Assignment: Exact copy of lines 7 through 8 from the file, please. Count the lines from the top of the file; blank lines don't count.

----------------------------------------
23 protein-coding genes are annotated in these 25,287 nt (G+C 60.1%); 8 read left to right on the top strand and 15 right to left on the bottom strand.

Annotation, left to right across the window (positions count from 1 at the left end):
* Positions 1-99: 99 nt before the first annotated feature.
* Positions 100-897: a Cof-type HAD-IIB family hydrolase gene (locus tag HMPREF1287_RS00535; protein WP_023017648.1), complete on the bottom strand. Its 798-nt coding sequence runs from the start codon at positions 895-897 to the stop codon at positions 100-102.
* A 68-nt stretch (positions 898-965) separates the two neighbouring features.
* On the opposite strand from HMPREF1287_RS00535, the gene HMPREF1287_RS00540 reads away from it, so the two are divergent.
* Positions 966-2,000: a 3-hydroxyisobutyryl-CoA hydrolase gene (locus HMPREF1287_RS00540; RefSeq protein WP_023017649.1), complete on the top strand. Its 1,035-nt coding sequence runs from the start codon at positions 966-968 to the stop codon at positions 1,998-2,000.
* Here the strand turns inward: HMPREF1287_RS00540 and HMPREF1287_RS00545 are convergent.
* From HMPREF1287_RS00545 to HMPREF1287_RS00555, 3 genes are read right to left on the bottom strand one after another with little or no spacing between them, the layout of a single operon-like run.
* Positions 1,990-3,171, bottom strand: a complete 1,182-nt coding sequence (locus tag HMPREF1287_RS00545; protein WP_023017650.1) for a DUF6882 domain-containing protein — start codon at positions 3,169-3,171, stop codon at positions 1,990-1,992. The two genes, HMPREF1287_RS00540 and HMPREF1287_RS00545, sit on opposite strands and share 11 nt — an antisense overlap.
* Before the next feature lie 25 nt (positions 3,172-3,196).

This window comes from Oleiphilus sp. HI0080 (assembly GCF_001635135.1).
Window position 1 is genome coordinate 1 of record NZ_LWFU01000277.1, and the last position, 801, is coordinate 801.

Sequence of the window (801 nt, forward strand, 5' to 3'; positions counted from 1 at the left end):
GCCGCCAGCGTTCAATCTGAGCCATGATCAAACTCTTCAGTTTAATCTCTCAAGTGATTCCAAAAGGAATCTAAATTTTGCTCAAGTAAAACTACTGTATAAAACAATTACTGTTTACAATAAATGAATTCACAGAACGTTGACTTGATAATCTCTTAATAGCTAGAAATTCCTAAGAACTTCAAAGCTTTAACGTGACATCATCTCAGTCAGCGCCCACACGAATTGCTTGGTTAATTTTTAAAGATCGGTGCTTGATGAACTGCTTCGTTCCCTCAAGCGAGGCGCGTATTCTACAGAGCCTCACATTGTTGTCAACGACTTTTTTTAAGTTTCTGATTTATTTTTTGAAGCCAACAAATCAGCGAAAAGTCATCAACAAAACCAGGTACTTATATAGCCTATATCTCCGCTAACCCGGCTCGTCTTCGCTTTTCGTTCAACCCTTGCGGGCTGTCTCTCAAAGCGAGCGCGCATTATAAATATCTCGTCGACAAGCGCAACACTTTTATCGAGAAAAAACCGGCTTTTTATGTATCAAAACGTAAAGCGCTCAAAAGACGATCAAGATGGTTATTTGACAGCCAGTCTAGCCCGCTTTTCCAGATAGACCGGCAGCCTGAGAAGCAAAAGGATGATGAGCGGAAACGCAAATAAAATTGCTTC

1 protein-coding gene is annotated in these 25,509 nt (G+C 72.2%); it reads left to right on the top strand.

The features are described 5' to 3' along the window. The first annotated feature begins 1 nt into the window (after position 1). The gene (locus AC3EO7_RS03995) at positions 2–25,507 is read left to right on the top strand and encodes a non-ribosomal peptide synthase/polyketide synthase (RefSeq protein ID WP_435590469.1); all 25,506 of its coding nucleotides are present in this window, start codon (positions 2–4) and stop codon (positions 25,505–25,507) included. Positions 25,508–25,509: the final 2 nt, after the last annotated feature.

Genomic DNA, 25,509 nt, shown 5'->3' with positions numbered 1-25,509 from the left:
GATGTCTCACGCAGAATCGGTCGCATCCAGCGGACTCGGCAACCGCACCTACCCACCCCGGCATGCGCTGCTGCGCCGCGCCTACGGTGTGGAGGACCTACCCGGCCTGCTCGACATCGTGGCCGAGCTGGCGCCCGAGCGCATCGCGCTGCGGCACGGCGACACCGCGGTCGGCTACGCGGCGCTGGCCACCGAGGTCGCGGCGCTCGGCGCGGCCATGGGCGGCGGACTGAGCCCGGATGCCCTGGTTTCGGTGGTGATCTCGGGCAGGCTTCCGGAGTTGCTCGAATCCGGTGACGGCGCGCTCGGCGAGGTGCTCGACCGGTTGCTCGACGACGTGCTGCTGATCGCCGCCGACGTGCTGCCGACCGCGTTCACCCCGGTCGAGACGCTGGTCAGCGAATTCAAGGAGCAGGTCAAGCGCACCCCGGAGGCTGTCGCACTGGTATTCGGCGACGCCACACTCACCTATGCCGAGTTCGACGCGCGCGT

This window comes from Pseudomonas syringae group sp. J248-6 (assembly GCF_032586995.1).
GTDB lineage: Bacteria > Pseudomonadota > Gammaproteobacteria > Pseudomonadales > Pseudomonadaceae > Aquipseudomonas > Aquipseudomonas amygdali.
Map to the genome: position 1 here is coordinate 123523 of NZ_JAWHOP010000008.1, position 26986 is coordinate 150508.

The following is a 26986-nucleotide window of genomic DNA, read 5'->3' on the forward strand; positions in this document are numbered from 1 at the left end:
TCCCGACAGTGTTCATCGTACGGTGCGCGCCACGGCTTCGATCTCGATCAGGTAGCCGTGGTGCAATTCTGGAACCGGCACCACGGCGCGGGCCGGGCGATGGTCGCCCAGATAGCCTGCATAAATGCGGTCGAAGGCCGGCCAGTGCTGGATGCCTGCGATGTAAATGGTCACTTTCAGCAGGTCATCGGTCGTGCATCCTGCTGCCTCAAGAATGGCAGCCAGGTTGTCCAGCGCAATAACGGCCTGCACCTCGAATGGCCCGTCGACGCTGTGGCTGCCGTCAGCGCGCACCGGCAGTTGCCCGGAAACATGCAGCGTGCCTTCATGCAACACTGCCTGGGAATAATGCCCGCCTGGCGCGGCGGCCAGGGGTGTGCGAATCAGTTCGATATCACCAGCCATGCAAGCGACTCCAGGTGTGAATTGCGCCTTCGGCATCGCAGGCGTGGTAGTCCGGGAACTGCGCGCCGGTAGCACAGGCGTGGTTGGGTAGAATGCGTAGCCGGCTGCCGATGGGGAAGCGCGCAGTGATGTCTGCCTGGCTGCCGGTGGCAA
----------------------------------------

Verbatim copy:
* Positions 966-2,000: a 3-hydroxyisobutyryl-CoA hydrolase gene (locus HMPREF1287_RS00540; RefSeq protein WP_023017649.1), complete on the top strand. Its 1,035-nt coding sequence runs from the start codon at positions 966-968 to the stop codon at positions 1,998-2,000.
* Here the strand turns inward: HMPREF1287_RS00540 and HMPREF1287_RS00545 are convergent.